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How Setting Affects the Mood in "The Chronicles of Narnia"


C.S. Lewis uses seasonal symbolism and imagery to set the mood in “The Chronicles of Narnia.” The seven-book series describes the history of the fantasyland and injects young people from the real world with talking animals, mythical beasts and magic. By understanding how Lewis uses settings in the classic narratives, a reader gains a better understanding of how he portrays good and evil throughout the stories.

Cold, Dark and Unfriendly

Throughout the “Narnia” series, Lewis describes settings that are dark, cold and frightening to create a mood that is sad, dreary and bleak. In the original first book of the series, “The Lion, the Witch and the Wardrobe,” the Pevensie children escape the Blitz in London to find themselves in a frozen landscape. The author expresses a sense of hopelessness when Mr. Tumnus says that it’s always winter, but never Christmas. The dark, cold and desolate setting of the White Witch’s castle portrays it as an evil place where the witch exacts her revenge. Similarly, Lewis conveys a mood of fear and desolation throughout the series as the protagonists sail through frigid waters and travel through more dark, snowy lands.

Sunshine, Calmness and Hope

Lewis uses springtime settings to create a mood of happiness, hope and new life. “The Lion, the Witch and the Wardrobe” concludes with the end of the Age of Winter. Lewis sets the scene with the arrival of Christmas and spring. The snows melt, birds sing and the sun shines after the defeat of the White Witch. As the characters in “The Voyage of the Dawn Treader” brave rough seas, the waters calm and lose their saltiness as the young people reach Aslan’s country. In the “Narnia” series, Aslan’s country has tall mountains that snows never cap, blue skies, beautiful trees and colorful birds. When Narnia experiences the same spring-like setting throughout the series, there is peace and joy in the land. An example of this is in “The Magician’s Nephew,” as Lewis describes the newly-created Narnia.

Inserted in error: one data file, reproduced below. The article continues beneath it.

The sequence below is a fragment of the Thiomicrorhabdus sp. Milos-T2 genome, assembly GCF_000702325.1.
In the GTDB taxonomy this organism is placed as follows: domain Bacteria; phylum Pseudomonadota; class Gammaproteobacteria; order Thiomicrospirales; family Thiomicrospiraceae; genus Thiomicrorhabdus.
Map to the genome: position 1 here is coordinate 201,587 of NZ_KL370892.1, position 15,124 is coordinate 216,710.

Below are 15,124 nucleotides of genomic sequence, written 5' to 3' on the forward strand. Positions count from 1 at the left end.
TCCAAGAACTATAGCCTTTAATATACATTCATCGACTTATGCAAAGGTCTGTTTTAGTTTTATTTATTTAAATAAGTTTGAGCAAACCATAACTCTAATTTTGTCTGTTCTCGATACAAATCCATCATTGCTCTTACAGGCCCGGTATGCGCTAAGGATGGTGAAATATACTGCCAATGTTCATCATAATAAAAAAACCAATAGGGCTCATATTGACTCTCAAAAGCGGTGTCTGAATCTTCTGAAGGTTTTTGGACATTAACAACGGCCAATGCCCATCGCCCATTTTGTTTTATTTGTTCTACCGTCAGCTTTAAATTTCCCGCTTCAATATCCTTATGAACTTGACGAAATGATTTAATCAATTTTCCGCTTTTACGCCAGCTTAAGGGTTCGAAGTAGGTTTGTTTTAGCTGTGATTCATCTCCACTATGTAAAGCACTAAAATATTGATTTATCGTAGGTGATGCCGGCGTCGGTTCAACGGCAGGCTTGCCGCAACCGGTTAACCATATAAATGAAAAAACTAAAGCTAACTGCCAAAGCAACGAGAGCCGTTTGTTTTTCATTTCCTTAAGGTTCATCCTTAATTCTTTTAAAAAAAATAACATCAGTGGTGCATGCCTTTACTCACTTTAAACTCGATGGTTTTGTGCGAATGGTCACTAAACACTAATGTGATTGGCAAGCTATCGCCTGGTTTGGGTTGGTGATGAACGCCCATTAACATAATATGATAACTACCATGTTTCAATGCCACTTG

Kingdoms in Ruins

The protagonists throughout “The Chronicles of Narnia” series of books sometimes return to the enchanted world of Narnia only to find parts of it desolate or in ruin because of the reign of evil rulers. When this occurs, Lewis sets a tone of urgency and desperation as the land and its inhabitants encounter tragedy. In “Prince Caspian: The Return to Narnia,” the Pevensie siblings encounter ruins when they return to Narnia and find their royal possessions in the rubble of a castle. In “The Silver Chair,” the main characters pass by two sets of ruins as they search for Aslan’s country. The characters in “The Magician’s Nephew” also encounter a palace in ruins when they visit a desolate city in Charn, the birthplace of the White Witch.

Battles in Narnia

Lewis was a Romantic writer who incorporated Arthurian themes in “The Chronicles of Narnia.” The battles in his books pit good against evil as the protagonist and antagonist fight for the ultimate rule of the land. The moods in the battle scenes convey courage, as the protagonists aren’t afraid to make sacrifices. In “The Lion, the Witch and the Wardrobe,” Lewis describes the bravery and comradeship of all the good beasts, animals and people in Narnia as they prepare to fight the White Witch, who feels threatened by the return of Aslan. The dramatic final conquest in the last book of the series, “The Last Battle,” takes place following the return of Aslan. Like in the first book, Aslan rewards those who are loyal to him or the land of Narnia. After the battles, Lewis evokes a sense of peace, happiness and hope with images of shooting stars, blue skies, grassy clearings and warm weather as if to communicate the idea that joy follows struggles.

About the Author

Flora Richards-Gustafson has been writing professionally since 2003. She creates copy for websites, marketing materials and printed publications. Richards-Gustafson specializes in SEO and writing about small-business strategies, health and beauty, interior design, emergency preparedness and education. Richards-Gustafson received a Bachelor of Arts from George Fox University in 2003 and was recognized by Cambridge's "Who's Who" in 2009 as a leading woman entrepreneur.

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